SearchCursor (arcpy.da)


SearchCursor establishes read-only access to the records returned from a feature class or table.

Returns an iterator of tuples. The order of values in the tuple matches the order of fields specified by the field_names argument.


Geometry properties can be accessed by specifying the token SHAPE@ in the list of fields.

Search cursors can be iterated using a For loop. Search cursors also support With statements; using a With statement will guarantee close and release of database locks and reset iteration.

The records returned by SearchCursor can be constrained to match attribute criteria and/or spatial criteria.

Accessing full geometry with SHAPE@ is an expensive operation. If only simple geometry information is required, such as the x,y coordinate of a point, use tokens such as SHAPE@XY, SHAPE@Z and SHAPE@M for faster, more efficient access.


arcpy.da.SearchCursor should not to be confused with the arcpy.SearchCursor.


SearchCursor (in_table, field_names, {where_clause}, {spatial_reference}, {explode_to_points}, {sql_clause})
ParameterExplanationData Type

The feature class, layer, table, or table view.


A list (or tuple) of field names. For a single field, you can use a string instead of a list of strings.

Use an asterisk (*) instead of a list of fields if you want to access all fields from the input table (raster and BLOB fields are excluded). However, for faster performance and reliable field order, it is recommended that the list of fields be narrowed to only those that are actually needed.

Raster fields are not supported.

Additional information can be accessed using tokens (such as OID@) in place of field names:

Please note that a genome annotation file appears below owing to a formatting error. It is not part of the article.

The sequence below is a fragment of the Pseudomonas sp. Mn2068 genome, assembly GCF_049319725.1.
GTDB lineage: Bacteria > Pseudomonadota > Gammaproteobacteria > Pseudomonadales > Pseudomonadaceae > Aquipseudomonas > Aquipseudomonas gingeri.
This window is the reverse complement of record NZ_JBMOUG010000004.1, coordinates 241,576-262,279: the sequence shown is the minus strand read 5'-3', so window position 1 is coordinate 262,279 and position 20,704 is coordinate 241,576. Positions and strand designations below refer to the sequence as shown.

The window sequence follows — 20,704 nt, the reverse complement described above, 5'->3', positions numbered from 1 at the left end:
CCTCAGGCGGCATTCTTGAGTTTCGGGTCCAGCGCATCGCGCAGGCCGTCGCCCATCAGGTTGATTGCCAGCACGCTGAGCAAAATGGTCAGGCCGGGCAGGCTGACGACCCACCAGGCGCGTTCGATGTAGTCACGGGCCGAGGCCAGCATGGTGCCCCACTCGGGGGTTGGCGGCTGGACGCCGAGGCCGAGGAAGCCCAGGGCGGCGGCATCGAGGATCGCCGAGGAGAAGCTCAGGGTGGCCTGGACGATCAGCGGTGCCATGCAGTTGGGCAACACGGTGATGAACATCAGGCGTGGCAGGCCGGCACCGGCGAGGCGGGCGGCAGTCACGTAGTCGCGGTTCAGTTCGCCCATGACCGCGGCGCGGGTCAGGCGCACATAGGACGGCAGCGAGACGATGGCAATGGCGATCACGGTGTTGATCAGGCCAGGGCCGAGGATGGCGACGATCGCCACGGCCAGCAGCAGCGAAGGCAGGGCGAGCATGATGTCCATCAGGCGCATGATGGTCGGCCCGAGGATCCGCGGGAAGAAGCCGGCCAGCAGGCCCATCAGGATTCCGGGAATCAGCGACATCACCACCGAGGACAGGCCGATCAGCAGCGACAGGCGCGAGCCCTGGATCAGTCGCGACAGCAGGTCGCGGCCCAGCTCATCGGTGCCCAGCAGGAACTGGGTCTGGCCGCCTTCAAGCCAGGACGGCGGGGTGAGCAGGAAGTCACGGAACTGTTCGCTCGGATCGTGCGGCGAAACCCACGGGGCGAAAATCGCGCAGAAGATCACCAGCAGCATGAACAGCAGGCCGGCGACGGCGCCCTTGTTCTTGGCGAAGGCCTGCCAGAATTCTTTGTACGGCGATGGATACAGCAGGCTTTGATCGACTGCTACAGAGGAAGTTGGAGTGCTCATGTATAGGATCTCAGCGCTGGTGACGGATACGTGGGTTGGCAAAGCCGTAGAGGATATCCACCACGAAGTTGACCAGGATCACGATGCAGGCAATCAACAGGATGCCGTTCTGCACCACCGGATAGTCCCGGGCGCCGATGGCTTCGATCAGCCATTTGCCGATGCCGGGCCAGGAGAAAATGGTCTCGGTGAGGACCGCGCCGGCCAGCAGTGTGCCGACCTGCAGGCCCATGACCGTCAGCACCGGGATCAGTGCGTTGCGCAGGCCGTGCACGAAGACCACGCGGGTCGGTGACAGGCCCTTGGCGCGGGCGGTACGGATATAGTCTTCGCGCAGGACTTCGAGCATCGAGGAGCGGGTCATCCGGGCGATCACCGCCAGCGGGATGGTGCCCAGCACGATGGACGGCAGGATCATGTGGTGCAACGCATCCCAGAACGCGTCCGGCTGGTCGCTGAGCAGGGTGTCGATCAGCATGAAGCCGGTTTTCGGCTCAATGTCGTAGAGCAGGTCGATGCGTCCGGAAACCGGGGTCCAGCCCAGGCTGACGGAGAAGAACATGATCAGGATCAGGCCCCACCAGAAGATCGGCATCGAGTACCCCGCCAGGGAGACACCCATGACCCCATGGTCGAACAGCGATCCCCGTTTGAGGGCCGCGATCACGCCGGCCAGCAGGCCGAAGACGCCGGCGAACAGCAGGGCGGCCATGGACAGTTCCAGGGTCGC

• SHAPE@XYA tuple of the feature's centroid x,y coordinates.
  • SHAPE@TRUECENTROIDA tuple of the feature's true centroid x,y coordinates.
  • SHAPE@XA double of the feature's x-coordinate.
  • SHAPE@YA double of the feature's y-coordinate.
  • SHAPE@ZA double of the feature's z-coordinate.
  • SHAPE@MA double of the feature's m-value.
  • SHAPE@JSON The esri JSON string representing the geometry.
  • SHAPE@WKBThe well-known binary (WKB) representation for OGC geometry. It provides a portable representation of a geometry value as a contiguous stream of bytes.
  • SHAPE@WKTThe well-known text (WKT) representation for OGC geometry. It provides a portable representation of a geometry value as a text string.
  • SHAPE@A geometry object for the feature.
  • SHAPE@AREAA double of the feature's area.
  • SHAPE@LENGTHA double of the feature's length.
  • OID@The value of the ObjectID field.

SHAPE@JSON, SHAPE@WKB, and SHAPE@WKT tokens were made available at ArcGIS 10.1 Service Pack 1.


An optional expression that limits the records returned. For more information on WHERE clauses and SQL statements, see Building a query expression and Specifying a query in Python.

(The default value is None)


The spatial reference of the feature class. It can be specified with either a SpatialReference object or string equivalent.

(The default value is None)


Deconstruct a feature into its individual points or vertices. If explode_to_points is set to True, a multipoint feature with five points, for example, is represented by five rows.

(The default value is False)


An optional pair of SQL prefix and postfix clauses organized in a list or tuple.

SQL prefix supports None, DISTINCT, and TOP. SQL postfix supports None, ORDER BY, and GROUP BY.